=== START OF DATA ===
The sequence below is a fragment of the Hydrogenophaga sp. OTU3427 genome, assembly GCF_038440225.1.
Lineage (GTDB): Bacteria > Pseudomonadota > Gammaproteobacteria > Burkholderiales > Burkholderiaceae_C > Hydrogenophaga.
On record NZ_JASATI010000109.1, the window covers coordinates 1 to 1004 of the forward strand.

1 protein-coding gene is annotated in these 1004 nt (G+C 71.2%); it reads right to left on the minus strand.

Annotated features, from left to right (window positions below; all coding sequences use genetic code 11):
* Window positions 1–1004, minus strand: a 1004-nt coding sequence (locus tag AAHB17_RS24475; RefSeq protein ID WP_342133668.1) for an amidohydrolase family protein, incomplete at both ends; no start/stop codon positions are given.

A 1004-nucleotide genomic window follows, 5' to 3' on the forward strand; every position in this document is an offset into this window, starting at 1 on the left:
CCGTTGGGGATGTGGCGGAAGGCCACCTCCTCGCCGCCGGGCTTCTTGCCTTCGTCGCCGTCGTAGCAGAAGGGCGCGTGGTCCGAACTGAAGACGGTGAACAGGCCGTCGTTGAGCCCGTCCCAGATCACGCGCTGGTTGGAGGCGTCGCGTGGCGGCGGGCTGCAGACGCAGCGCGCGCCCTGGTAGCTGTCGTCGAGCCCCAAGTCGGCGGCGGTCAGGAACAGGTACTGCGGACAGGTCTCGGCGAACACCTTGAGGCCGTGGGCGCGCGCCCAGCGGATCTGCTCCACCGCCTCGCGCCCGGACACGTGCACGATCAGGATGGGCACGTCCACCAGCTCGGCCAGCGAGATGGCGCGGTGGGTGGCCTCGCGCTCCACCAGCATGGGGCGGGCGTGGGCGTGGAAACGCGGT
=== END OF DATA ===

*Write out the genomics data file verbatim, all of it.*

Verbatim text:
The sequence below is a fragment of the Hydrogenophaga sp. OTU3427 genome, assembly GCF_038440225.1.
Lineage (GTDB): Bacteria > Pseudomonadota > Gammaproteobacteria > Burkholderiales > Burkholderiaceae_C > Hydrogenophaga.
On record NZ_JASATI010000109.1, the window covers coordinates 1 to 1004 of the forward strand.

1 protein-coding gene is annotated in these 1004 nt (G+C 71.2%); it reads right to left on the minus strand.

Annotated features, from left to right (window positions below; all coding sequences use genetic code 11):
* Window positions 1–1004, minus strand: a 1004-nt coding sequence (locus tag AAHB17_RS24475; RefSeq protein ID WP_342133668.1) for an amidohydrolase family protein, incomplete at both ends; no start/stop codon positions are given.

A 1004-nucleotide genomic window follows, 5' to 3' on the forward strand; every position in this document is an offset into this window, starting at 1 on the left:
CCGTTGGGGATGTGGCGGAAGGCCACCTCCTCGCCGCCGGGCTTCTTGCCTTCGTCGCCGTCGTAGCAGAAGGGCGCGTGGTCCGAACTGAAGACGGTGAACAGGCCGTCGTTGAGCCCGTCCCAGATCACGCGCTGGTTGGAGGCGTCGCGTGGCGGCGGGCTGCAGACGCAGCGCGCGCCCTGGTAGCTGTCGTCGAGCCCCAAGTCGGCGGCGGTCAGGAACAGGTACTGCGGACAGGTCTCGGCGAACACCTTGAGGCCGTGGGCGCGCGCCCAGCGGATCTGCTCCACCGCCTCGCGCCCGGACACGTGCACGATCAGGATGGGCACGTCCACCAGCTCGGCCAGCGAGATGGCGCGGTGGGTGGCCTCGCGCTCCACCAGCATGGGGCGGGCGTGGGCGTGGAAACGCGGT